Because “merit pay” is a very general term describing a wide variety of plans, it is important to identify what merit pay is and what it is not. Such plans, also known as “pay-for-performance” or “incentive-based” compensation plans, have been tried since the 1800s, but have varied greatly. Quality merit pay plans are compensation systems that reward teachers for improving student achievement and receiving high marks from supervisors. The central idea of merit pay is that monetary bonuses linked to student achievement do far more to improve instruction than increasing teachers’ salaries because they participate in extra classes at the local college.
The merit pay plan proposed for Ohio is rooted in the principles that self-interest brings about desirable outcomes and that market-based reforms can improve educational environments.
While some merit pay plans can have shortcomings, those that are well-designed and based on individual student achievement growth, rather than absolute achievement, have proven effective. The use of individual student achievement growth recognizes that not all classrooms are the same. That is, bonuses are based on the value added through teachers’ efforts rather than on which students are assigned to their classrooms. Basing awards on growth also takes into account the fact that students start at different points.
Since one goal of the prototype plan is to create incentives for teachers to collaborate and build a positive school environment, all instructional personnel in a school are eligible for bonuses. Moreover, a portion of every teacher’s award is based on improvements in student achievement growth school-wide. At the same time, the largest incentives should be given to those teachers who have the greatest direct impact on student achievement.
Under this proposal, core teachers are eligible for up to $10,000 in bonus pay. The largest portion of that (80%, or $8,000) is based on student achievement growth. Non-core teacher’s maximum award might be $7,000 rather than $10,000, with 80 percent ($5,600) based on student achievement growth. The other 20 percent is based on supervisor evaluations.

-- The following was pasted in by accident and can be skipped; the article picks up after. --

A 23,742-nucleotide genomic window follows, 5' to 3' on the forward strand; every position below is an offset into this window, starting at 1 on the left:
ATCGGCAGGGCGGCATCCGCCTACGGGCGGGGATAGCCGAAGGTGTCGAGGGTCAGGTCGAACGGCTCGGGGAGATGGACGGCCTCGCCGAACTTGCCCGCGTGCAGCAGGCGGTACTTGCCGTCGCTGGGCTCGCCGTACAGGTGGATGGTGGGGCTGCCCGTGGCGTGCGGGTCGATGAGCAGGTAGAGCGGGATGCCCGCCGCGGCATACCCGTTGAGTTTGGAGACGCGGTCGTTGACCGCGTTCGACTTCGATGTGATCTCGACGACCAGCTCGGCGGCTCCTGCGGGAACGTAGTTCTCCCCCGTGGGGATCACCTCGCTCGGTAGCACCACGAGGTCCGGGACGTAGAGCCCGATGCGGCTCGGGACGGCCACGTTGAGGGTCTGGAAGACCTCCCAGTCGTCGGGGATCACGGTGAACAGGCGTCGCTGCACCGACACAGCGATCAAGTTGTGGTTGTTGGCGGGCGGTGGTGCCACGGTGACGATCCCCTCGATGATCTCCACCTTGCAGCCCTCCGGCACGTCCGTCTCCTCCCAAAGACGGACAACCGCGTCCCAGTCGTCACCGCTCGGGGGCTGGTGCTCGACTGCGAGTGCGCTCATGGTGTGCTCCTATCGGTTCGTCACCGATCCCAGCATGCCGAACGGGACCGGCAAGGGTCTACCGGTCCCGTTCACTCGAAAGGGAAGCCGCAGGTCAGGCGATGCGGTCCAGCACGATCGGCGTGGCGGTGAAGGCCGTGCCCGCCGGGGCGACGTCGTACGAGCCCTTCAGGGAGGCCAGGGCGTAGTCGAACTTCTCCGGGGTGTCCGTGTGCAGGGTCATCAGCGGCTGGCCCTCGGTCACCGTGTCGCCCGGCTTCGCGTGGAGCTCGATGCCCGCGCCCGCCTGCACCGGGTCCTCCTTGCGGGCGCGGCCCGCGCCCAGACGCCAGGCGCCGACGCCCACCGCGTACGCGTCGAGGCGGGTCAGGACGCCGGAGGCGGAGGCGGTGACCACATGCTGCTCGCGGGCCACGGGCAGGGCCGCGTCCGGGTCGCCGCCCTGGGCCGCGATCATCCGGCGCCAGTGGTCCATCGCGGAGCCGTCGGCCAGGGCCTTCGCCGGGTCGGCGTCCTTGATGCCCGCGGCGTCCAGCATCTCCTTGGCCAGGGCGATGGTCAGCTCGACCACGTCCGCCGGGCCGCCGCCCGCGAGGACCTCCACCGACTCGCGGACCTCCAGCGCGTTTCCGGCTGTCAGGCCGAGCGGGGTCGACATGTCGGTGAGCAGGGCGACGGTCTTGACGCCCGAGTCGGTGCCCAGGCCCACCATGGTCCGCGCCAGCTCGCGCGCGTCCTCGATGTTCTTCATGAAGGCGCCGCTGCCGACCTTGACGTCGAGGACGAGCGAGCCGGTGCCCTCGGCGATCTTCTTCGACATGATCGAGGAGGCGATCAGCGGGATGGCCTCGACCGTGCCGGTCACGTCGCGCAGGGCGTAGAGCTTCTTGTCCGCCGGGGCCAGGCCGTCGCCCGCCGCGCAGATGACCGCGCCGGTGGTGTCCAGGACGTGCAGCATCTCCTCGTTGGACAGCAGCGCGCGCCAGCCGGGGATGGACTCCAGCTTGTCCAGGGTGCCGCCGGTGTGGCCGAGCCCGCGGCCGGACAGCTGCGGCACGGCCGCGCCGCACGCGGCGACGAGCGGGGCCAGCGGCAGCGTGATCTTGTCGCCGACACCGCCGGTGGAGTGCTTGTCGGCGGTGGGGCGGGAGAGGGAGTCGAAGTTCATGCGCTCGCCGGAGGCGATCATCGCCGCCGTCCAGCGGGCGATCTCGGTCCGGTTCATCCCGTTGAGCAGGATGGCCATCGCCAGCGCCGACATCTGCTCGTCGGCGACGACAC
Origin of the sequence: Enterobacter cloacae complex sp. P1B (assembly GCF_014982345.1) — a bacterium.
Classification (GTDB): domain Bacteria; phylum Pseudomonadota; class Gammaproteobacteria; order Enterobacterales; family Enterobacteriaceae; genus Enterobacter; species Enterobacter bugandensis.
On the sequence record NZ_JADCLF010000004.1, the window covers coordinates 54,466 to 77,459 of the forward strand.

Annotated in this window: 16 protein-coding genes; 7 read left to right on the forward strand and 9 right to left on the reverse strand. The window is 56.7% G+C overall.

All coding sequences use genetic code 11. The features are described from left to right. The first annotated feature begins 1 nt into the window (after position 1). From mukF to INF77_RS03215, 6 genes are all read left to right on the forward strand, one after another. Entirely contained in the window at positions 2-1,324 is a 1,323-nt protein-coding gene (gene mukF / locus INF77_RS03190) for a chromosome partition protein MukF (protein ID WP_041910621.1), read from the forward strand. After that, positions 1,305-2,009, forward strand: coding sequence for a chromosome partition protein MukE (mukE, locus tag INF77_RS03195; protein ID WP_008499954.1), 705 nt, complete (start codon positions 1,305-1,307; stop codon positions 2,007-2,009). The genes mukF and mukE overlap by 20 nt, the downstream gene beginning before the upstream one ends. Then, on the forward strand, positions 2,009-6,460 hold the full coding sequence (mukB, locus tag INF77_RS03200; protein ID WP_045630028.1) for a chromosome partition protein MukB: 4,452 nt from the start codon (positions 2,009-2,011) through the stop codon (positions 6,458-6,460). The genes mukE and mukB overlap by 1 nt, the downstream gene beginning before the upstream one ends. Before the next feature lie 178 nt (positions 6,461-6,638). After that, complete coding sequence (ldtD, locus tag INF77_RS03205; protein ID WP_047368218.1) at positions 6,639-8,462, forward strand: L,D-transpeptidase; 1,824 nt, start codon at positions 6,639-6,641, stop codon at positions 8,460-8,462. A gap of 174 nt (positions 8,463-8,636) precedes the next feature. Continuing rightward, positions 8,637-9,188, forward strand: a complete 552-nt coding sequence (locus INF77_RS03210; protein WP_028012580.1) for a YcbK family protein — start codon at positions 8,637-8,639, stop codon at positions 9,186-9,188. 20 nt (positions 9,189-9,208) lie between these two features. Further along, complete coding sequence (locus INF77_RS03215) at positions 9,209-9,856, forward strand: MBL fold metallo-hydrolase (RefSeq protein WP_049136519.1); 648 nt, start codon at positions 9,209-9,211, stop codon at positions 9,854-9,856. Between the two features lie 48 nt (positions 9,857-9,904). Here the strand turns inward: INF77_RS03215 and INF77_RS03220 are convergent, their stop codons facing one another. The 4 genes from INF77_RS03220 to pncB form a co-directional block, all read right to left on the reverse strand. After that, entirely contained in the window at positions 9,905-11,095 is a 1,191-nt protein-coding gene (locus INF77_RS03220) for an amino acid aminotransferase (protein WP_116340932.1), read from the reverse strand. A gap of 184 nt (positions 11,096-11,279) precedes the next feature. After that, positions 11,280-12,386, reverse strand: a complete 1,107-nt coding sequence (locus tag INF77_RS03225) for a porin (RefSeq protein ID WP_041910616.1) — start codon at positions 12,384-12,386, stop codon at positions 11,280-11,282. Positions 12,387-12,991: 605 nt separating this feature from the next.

There are also important distinctions between different types of non-core teachers. The reading specialist, for example, likely has a greater impact on student outcomes than a teacher’s aide, and should be rewarded as such. Therefore, in this proposal, non-core educators with a smaller direct impact on student achievement could only earn a maximum total award (student achievement and evaluations) of $4,000.
For core teachers, such as math, science and language arts teachers, half of the portion of their award which is tied to student test performance would be based on the improvement of students in their classrooms, and half would be based on overall school improvement. For non-core teachers, such as art, physical education, or support teachers, the portion of their award which is tied to student test performance would be based completely on overall school improvement. Apportioning rewards in this way, while also providing a higher potential maximum award to core teachers, ensures that those with the most responsibility for key academic subjects receive the highest incentives without neglecting the contributions of other personnel.
Student improvement is calculated according to gains in standardized test scores. For example, a prior year’s test score could be subtracted from the current year score to get the individual student’s growth score. The average classroom growth for a core teacher could be calculated by adding up student growth scores and dividing that sum by the number of students. A minimum of five students would be required. The same calculation method could be used to determine school-wide growth.
Principals are also included in this plan to give them incentives to hold teachers accountable. If principals earn awards based on the effectiveness of their teachers, as measured by student test score gains, they will have an incentive to evaluate teachers fairly, thus obviating the temptation to award low-performing teachers with good reviews. Moreover, principals would have extra incentives to be active instructional leaders. Generally, principals would be eligible for the maximum award available for key non-core personnel, or $7,000.
Across all personnel types, 80 percent of award money would be based on student improvement, and the remaining 20 percent would be based on supervisory evaluations. These evaluations address concerns that standardized tests alone cannot capture all of the positive effects that teachers have on children.